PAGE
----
World Cup’s digital kick

Event has gone mobile

The World Cup has gone mobile in a big way.

Stats from, the website of the international soccer org that runs the tournament, confirm that digital viewing is building fast on computers and mobile devices, including smartphones.

Since the World Cup kicked off June 11, the traffic on online services showing Cup content has exceeded expectations on both sides of the Atlantic — a powerful illustration of how sports are driving new-media platforms. drew a record 53 million viewers and generated 1.6 billion page views so far — way up since 2006 when attracted 48 million unique users over the four weeks of the World Cup. The use of mobile devices has grown at an enormous pace since then.

FIFA anticipated the World Cup’s digital coming of age by licensing mobile content rights directly for the first time. As many as 80 territories have gained access to World Cup mobile content.

The org used a designated camera featuring tighter framing to produce a specific mobile feed for the 64 matches.

“We have a dedicated production team of 60 people producing specific content for mobile screens in 11 languages,” said a rep for FIFA. “With the development of smartphones, we expect that in 2014 for the FIFA World Cup in Brazil, many more people will have access to live streaming of the matches, or at least videos, via the mobile platform.”

Stats on online and mobile content consumption show that nontraditional devices are gaining ground and don’t appear to be cannibalizing TV auds — to the relief of broadcasters.

Instead, “These offerings complement each other and allow us to keep in contact with viewers wherever they are,” said Thierry Espalioux, director of content for eTF1, the Gallic commercial network’s digital division. “People will often check out the website or their mobiles while watching the game on TV to see stats, interact with other viewers, read analysis and look at replays.”

In the U.S., ESPN, which reportedly paid $100 million for the rights to the 2010 and 2014 World Cup, attracted 3.4 million unique users on June 11-18. The website’s record traffic was registered June 18, when 798,911 unique viewers watched the U.S. play Slovenia.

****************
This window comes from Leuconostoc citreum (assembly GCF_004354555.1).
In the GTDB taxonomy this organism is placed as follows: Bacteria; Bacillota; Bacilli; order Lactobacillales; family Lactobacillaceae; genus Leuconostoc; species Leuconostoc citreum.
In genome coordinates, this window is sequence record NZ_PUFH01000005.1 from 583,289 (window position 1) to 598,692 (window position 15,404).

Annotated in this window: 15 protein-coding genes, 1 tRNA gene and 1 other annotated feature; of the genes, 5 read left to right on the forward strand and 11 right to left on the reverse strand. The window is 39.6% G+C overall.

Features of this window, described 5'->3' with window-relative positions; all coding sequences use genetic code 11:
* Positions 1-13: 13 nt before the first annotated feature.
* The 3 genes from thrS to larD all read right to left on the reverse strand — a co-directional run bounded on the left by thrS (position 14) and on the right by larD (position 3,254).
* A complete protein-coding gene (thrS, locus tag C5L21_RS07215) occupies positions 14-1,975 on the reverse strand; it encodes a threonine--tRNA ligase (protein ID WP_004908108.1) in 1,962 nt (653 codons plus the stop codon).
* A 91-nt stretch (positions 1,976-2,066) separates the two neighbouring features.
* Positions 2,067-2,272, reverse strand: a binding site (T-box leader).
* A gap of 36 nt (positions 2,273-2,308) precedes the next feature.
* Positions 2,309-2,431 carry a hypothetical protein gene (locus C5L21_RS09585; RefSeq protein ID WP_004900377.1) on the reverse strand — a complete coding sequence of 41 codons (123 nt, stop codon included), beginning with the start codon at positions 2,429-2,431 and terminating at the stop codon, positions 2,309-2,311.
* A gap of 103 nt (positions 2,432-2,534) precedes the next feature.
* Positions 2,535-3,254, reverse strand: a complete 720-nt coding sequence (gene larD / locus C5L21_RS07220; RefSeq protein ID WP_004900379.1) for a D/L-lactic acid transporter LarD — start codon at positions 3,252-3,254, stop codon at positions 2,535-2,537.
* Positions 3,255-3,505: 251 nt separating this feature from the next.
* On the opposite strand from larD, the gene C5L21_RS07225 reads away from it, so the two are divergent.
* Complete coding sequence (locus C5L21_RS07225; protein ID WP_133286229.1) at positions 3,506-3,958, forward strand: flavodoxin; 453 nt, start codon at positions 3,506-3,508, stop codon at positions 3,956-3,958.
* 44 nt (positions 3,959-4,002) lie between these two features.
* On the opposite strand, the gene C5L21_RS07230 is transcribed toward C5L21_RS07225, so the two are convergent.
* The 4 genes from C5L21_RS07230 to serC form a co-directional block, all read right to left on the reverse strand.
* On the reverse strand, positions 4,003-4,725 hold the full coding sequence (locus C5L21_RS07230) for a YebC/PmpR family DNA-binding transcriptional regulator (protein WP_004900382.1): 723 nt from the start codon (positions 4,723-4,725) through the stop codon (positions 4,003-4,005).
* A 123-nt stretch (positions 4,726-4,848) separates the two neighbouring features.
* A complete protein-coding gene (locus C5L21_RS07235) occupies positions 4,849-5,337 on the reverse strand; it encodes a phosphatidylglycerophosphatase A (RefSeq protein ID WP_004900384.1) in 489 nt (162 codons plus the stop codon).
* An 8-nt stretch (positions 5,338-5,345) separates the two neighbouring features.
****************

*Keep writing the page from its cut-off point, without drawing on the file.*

On the heels of the U.S. victory over Algeria, American visits to soccer sites increased 22% Wednesday over the day before, according to Experian Hitwise. Visits were up 10% over the previous Wednesday. Broadcast websites saw a 6% increase for the day and 10% for the week.

Gallic website, which was launched May 11 by TF1 and sports website Eurosport, has drawn more than 22 million visits. The largest numbers came June 22 afternoon as more than 2 million users consulted the website throughout the day and 750,000 visitors turned up to watch France lose to South Africa.

As Espalioux said, “Afternoon games have generated the bigger peaks online and on mobile because people watch them at work.”

In the U.K., pubcaster BBC and commercial giant ITV split the rights to stream live games. ITV Live — the broadcaster’s online companion featuring a dual screen — attracted an average of 130,000 unique visitors for all ITV games; and more than 1 million users over the World Cup’s first week.

However, Screen Digest analyst Marie Bloomfield said there were still reception problems to overcome. She said mobile and the Internet were not as stable as traditional platforms in many territories, although infrastructure continued to improve.

“This will restrict the availability and hinder performance, particularly for live streaming,” she said.

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